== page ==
Akina Mama wa Afrika (AMwA) joins African women and the rest of the world to commemorate International Women’s Day (IWD) 2019 marked every 8th March. We celebrate the countless courageous African women who creatively challenged the traditional ways of doing things; birthing solutions to the challenges African women have faced since time immemorial. Funmilayo Ransome-Kuti, the first woman to drive in Nigeria who paved the way for many more women to sit behind the steering wheel; Winnie Madikizela Mandela, fearless leader who was at the forefront of the anti-apartheid campaign in South Africa; Queen Hangbe and her Amazons, a group of female warriors in Benin who fearlessly fought French colonial rule; to mention but a few. We are stirred by the 2019 global theme Think Equal, Build Smart, Innovate for Change which is a timely call for innovative ways to advance gender equality and women’s human rights especially in the areas of social protection systems, access to public services and sustainable infrastructure for women and girls in Africa.
According to the UN Women Progress of the World’s Women 2015-2016 Report, 89% of women’s jobs in Africa are in the informal sector and are consequently not covered by labor relation laws. Most countries are yet to put in place provisions for a minimum or living wage and therefore attract neither social protection nor maternity and pension benefits. Our work with women in the horticultural sector in East Africa under the Women@Work Campaign in partnership with Hivos East Africa and which seeks to propel decent working conditions for women who earn their living in global production chains such as coffee, flowers and garments has revealed that women on flower farms are not sufficiently protected and that the cost of maternity leave actually encourages discrimination against women of reproductive age leading to dehumanizing practices leveled against them. When exploring the conditions of women in the cut flower sector in Kenya, the Kenya Human Rights Commission found that women are forced to undergo pregnancy tests before getting their contracts renewed. Further, employers use short term contracting processes to get around paying maternity benefits as short-term employees do not qualify for them. Embarrassingly, even Fair Trade companies compel workers to use their annual leave as maternity leave. Here, women are required to take a month of annual leave before delivery thereby limiting the post-delivery period to less than two months.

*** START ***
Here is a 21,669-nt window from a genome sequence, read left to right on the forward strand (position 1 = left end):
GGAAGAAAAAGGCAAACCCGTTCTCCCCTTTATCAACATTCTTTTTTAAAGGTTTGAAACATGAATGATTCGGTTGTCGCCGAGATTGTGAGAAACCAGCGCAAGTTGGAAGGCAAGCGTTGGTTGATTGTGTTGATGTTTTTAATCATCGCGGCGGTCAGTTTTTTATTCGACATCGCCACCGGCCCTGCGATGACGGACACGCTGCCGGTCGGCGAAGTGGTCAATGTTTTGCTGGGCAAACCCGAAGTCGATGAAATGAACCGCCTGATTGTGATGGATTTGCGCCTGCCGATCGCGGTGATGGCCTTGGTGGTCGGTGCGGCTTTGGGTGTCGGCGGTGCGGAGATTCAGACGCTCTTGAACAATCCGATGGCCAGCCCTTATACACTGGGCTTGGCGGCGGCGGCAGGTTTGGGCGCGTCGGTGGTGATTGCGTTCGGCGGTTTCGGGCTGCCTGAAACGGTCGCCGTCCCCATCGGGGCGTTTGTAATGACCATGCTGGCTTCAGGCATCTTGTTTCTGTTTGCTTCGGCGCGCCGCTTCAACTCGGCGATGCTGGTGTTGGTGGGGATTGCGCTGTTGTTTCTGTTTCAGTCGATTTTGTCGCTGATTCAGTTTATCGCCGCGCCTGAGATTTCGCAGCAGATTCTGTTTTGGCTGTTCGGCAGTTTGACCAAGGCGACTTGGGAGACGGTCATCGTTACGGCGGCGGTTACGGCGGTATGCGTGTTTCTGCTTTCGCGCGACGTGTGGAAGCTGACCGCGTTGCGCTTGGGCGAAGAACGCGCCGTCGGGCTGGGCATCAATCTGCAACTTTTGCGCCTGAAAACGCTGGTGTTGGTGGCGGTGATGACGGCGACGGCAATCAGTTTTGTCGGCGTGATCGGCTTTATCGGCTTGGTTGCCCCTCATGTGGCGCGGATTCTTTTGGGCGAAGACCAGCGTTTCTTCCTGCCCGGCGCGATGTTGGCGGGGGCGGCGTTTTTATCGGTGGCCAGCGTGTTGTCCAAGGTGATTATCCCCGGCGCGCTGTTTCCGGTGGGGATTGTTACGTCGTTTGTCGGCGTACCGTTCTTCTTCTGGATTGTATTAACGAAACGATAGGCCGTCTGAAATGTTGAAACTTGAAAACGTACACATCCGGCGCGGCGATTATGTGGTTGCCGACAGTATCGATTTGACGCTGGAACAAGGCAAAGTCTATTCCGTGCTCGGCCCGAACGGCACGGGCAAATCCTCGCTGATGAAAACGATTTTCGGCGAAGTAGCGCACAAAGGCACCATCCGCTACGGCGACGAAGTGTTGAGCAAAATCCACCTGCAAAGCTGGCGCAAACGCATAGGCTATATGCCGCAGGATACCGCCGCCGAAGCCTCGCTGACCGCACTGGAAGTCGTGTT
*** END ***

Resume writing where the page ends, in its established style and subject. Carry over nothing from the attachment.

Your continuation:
In Uganda, a minimum wage of UGX130,000 was recently put in place, a step towards promoting an enabling environment especially for women in the informal sector albeit a revision of this figure is required for women’s dignity to be restored as equal citizens deserving of an adequate wage. Progress has also been registered in the horticultural sector where flower farms have committedly created work environments that adhere to labour laws and put in place gender sensitive policies and practices. For women in the horticultural sector to fully exploit their potential, gender responsive institutional structures and processes which propel decent working conditions must be actuated. Recognizing that oppressive systems cannot be wished away, now, more than ever, is the time to consider our individual roles in the new approaches to advancing social protections for women in Africa in various spaces including the sixty-third session of the Commission on the Status of Women (CSW) whose priority theme is Social protection systems, access to public services and sustainable infrastructure for gender equality and the empowerment of women and girls.
This year’s theme emphasizes the need for stronger gender-responsive, human rights-based and integrated approaches to the design and implementation of social protection systems, public services and sustainable infrastructure that recognize unpaid care and domestic work, enable the mobility of women and girls, support the realization of their sexual and reproductive health and rights, enhance their access to economic opportunities and strengthen their resilience to shocks. On this International Day, we add our voice to the millions of African women and demand that African governments address the gender gaps in social protection systems, access to public services and sustainable infrastructure to curb the persistent inequalities in the following ways:
- Ensuring the meaningful voice, agency, leadership and participation of women in the horticulture sector in the development and implementation of policies of social protection systems through promoting the full and equal participation and leadership of women and women’s organizations in policy dialogues and decision-making relating to social protection systems.
- Extending comprehensive social protection systems to all women, especially women in informal employment, and progressively improve the adequacy of benefits and ensure that women have equal access to decent work in public services and infrastructure and take measures to reduce gender pay gaps, strengthen collective bargaining and enable women’s career advancement.
- Ensuring access to maternity protection in accordance with the Maternity Protection Convention, 2000 (No. 183) of the International Labour Organization for all workers in the horticulture sector and promote the equal sharing of responsibilities by expanding parental leave that incentivizes fathers’ participation in child-rearing.